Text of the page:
Taxation law

The COVID-19 Aftermath: Payment Agreements with Revenu Quebec for GST/HST/QST and Waiver or Cancellation of Interests and Penalties

Apr 14th, 2020

By Louis-Frédérick Côté

As you may already know, due to the recent pandemic, certain GST and QST returns and payments deadlines have been postponed until June 30, 2020, the whole without interest and penalties. But what should taxpayers do if they cannot pay their tax bill by or even after June 30, 2020? The options include bankruptcy, a proposal in bankruptcy, or restructuring. Yet another option is to conclude a payment agreement with Revenu Quebec whereby the agency would waive or cancel penalties and interests.

The best course of action for taxpayers is obviously to file their returns and pay the tax owed in due time. The worst course of action for taxpayers would be for them to not file their returns and omit to pay in due time, since penalties would apply. Alternatively, taxpayers may want to file their returns in due time and conclude a payment agreement with Revenu Québec. In these last two cases, we would be able to assist taxpayers in dealing with Revenu Québec in negotiating a payment agreement that could include the waiver or cancellation of interests and penalties.  Such an agreement in the context of GST and QST could also include a cancellation or waiver of the automatic fees applied on assessments by Revenu Quebec.

Note that the administrative policies relating to QST are almost identical to those relating to GST and HST, although they are respectively governed by a provincial law and a federal law. Both laws are administered by Revenu Quebec. Further, note that in negotiations, Revenu Quebec will analyze each situation on a case-by-case basis. Besides, if the taxpayer’s financial hardship is caused by COVID-19, it would likely be possible to make the argument that the taxpayer’s failure to fulfill their tax obligations is due to exceptional circumstances.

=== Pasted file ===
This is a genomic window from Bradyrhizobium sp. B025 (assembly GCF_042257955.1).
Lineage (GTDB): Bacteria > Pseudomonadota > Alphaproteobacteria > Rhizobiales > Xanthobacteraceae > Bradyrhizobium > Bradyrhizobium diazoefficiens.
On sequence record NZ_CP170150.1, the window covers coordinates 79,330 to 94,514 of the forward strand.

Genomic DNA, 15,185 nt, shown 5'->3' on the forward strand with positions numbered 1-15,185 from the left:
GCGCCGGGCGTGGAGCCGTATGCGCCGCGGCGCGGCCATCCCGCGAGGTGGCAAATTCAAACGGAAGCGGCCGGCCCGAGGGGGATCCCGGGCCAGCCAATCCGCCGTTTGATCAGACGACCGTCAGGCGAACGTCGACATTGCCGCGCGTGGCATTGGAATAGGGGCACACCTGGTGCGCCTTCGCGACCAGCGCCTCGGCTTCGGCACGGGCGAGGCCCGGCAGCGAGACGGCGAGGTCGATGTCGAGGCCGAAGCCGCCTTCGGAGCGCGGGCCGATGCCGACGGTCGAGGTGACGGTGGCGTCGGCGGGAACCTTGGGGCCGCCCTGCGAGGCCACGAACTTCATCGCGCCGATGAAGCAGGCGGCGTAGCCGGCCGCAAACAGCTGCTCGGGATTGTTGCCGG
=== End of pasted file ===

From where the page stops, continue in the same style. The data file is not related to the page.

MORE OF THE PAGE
To establish a taxpayer’s inability to pay, an evaluation of the financial situation of the taxpayer must be provided, which would generally include financial statements, account statements for the last 12 months, and other financial information. For corporation or non-incorporated businesses, Revenu Quebec might analyze the income, expenses, assets and liabilities of the family unit of the director or the person carrying on the business.

Regarding exceptional circumstances, Revenu Quebec and the Canada Revenue Agency have both recognized that exceptional circumstances over which taxpayers have no control such as natural disasters, serious diseases, or the death of a close family member may warrant granting taxpayer relief applications. COVID-19 and its severe consequences would undoubtedly fit the description of those kinds of circumstances contemplated by the administrative policies of Revenu Quebec and the Canada Revenue Agency.

In processing such an application, Revenu Quebec will consider the history of the taxpayer’s dealings with the agency. Those with better records might have a better chance of obtaining some kind of relief.

Although the relevant form to submit such an application is not mandatory, it is recommended to use it and to provide with it the relevant documentation and written reasons for the application. This is also the kind of work that we can assist taxpayers in performing, in collaboration with the taxpayer and their accounting professionals. 

One possible strategy at the moment would be to negotiate a payment agreement with Revenu Quebec whereby the agency would waive or cancel interests and penalties for the duration of the agreement.

Finally, note that if negotiations with Revenu Quebec were to not yield the expected result, taxpayers can ask for a review of the agency’s decision, be it through administrative or judicial channels.